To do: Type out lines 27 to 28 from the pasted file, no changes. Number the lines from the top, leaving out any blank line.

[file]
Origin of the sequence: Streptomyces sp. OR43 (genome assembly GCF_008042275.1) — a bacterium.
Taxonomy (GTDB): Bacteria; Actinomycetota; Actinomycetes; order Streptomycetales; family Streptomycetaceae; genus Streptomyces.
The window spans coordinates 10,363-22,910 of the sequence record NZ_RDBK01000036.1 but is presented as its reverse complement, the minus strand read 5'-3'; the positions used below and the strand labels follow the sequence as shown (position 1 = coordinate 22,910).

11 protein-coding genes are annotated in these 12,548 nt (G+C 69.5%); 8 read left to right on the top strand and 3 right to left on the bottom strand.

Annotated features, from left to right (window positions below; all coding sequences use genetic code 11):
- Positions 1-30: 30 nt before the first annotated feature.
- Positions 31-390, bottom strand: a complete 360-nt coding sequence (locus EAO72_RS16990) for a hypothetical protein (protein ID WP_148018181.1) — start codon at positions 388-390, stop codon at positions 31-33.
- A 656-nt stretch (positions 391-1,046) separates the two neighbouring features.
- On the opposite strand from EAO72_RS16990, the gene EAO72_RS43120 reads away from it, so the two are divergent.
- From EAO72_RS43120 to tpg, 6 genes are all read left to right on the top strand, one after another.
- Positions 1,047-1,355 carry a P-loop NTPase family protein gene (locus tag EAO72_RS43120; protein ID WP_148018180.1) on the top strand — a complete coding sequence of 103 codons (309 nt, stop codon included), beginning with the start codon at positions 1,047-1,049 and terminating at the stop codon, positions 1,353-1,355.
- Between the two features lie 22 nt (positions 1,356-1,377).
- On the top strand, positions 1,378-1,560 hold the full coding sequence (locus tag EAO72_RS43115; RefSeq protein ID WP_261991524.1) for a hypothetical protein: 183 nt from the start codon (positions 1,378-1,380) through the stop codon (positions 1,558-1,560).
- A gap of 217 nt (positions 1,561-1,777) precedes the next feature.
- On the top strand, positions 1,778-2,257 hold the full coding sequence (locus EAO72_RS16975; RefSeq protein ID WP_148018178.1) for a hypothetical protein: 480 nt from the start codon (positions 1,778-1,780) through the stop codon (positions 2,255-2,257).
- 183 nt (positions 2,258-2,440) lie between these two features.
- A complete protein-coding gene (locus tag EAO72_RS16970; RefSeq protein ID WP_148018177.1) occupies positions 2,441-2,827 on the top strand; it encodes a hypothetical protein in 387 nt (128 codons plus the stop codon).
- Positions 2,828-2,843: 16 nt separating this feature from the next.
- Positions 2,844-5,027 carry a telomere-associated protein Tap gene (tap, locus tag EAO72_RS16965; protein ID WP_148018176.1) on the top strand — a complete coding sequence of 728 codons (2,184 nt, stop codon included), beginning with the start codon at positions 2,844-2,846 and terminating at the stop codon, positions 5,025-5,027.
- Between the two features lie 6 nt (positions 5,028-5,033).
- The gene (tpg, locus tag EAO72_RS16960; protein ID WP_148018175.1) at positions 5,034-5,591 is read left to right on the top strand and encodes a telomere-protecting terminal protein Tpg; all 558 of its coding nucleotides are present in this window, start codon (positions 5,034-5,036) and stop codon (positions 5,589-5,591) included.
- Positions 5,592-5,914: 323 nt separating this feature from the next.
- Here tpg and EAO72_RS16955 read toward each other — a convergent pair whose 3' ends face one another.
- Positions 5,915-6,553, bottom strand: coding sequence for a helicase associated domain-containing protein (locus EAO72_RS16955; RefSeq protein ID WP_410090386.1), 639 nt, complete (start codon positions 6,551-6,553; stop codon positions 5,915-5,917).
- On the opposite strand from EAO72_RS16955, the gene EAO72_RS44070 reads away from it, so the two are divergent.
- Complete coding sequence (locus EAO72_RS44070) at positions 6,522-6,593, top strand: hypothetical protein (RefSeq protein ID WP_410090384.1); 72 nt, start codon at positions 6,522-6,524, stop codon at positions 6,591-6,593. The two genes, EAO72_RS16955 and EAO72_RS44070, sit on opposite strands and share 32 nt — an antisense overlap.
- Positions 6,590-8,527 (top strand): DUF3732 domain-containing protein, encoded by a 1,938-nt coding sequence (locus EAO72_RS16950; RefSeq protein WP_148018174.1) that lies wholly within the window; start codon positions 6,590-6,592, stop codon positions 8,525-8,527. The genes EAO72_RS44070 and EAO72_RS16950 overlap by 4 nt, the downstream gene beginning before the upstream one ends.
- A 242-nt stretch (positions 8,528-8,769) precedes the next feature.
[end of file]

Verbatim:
- Positions 6,590-8,527 (top strand): DUF3732 domain-containing protein, encoded by a 1,938-nt coding sequence (locus EAO72_RS16950; RefSeq protein WP_148018174.1) that lies wholly within the window; start codon positions 6,590-6,592, stop codon positions 8,525-8,527. The genes EAO72_RS44070 and EAO72_RS16950 overlap by 4 nt, the downstream gene beginning before the upstream one ends.
- A 242-nt stretch (positions 8,528-8,769) precedes the next feature.